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The attack on the Council of Europe’s Hijab campaign is an attack on human rights

A recent online campaign promoted and led by the Council of Europe’s Anti-Discrimination department, following a workshop in cooperation with FEMYSO, has been attacked by hypocritical French public and political figures who continue to exercise their double standards when it comes to the topic of human rights by promoting liberty only for some and especially not Muslim communities.  

The campaign for the celebration of diversity, including the headscarf, follows on from our collaboration with the Council of Europe’s Anti-Discrimination Department. This specific partnership was in the form of two online workshops aimed at creating human rights-based narratives to counter anti-Muslim hate speech, taking place from the 27-28 September, in a framework of a deep history and continuous forms of cooperation with other parts of the Council of Europe, such as the European Youth Centres and through our representation at the Council of Europe’s Advisory Council on Youth.

As experts on this we facilitated three groups to guide the participants through a process that aimed to analyse hate speech, develop our own human rights narrative as a response. The participants, who belonged to diverse cultural and religious backgrounds, proactively debated the challenges posed by Islamophobia and anti-Muslim hate speech, crafting campaigns aimed at raising awareness on the aforementioned issues. The visual campaign showcasing diversity and portraying young Muslim women wearing the hijab, was a result of this workshop.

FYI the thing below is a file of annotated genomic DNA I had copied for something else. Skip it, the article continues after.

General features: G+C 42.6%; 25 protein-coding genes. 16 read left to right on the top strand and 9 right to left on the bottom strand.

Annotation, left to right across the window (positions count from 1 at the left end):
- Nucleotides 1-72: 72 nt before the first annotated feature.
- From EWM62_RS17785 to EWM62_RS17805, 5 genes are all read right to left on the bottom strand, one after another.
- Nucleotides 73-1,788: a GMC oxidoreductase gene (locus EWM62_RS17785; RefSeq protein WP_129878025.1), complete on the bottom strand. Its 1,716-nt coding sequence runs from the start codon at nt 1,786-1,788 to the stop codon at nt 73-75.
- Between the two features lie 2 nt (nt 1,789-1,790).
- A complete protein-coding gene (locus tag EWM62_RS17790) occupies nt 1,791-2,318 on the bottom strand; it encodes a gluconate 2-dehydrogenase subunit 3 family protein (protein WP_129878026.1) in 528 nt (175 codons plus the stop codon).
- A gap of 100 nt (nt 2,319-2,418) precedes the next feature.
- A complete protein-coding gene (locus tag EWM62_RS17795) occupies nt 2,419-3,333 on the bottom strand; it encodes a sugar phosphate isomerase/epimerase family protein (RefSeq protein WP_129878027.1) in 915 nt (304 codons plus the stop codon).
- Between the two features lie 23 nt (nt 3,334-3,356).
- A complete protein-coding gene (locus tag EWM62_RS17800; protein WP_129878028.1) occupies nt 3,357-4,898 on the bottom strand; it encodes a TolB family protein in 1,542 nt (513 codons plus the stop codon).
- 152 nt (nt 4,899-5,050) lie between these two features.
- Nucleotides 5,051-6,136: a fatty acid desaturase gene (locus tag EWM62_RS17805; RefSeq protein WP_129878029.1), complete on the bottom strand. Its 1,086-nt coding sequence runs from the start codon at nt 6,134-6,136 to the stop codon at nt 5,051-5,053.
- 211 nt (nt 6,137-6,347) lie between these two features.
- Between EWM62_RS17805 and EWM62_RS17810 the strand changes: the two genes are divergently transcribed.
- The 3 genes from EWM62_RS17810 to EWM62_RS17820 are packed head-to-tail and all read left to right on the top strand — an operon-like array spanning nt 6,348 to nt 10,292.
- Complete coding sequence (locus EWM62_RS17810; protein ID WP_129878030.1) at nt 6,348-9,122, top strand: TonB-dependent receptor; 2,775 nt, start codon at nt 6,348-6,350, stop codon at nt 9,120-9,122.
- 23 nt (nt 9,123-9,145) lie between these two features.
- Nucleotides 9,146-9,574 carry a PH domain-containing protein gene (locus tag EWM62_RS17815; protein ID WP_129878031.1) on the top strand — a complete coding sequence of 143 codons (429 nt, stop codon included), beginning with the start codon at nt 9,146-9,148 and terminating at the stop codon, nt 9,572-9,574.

As FEMYSO we are extremely sad to see efforts by Muslim youth once again attacked and undermined by individuals and governments alike. We are deeply concerned and saddened that our collaboration on building human-rights based narratives to tackle anti-Muslim hate speech was attacked. This is yet another example of how young progressive voices are sidelined and Muslim women’s rights are non-existent to those who abuse notions such as liberty, secularism, equality and freedom. 

These attacks on this vital campaign take place in a wider environment of a shrinking of civic space, where government actors routinely censor and limit the freedom of speech when not fitting their political agenda. Such backlash and attacks supported by unfounded arguments, ostracise the work that we do as a civil society and hinders our attempt to represent the voices of those whose voice is not always heard.  

FEMYSO President Hande Taner said “In the face of such heavy racist and anti-Muslim attacks, institutions should stand firm in their messaging in support of human rights, condemning the violation of the freedom of speech and freedom of religion. We firmly believe that everyone has the right and freedom to wear (and not to wear) what they want. Those two are not extremes and do not exclude each other, rather they go together. This is a basic fundamental right.” 

At FEMYSO we will continue to participate proactively in the public debate by protecting human and fundamental rights, by organising trainings and campaigns, and by standing in solidarity with our civil society partners against all forms of oppression. 


  1. FEMYSO (est. 1996) is a network organisation for 33 Muslim youth and student organisations across 20 European countries, and is the leading voice for European Muslim youth, developing and empowering them, and working to build a more diverse, cohesive and vibrant Europe.    
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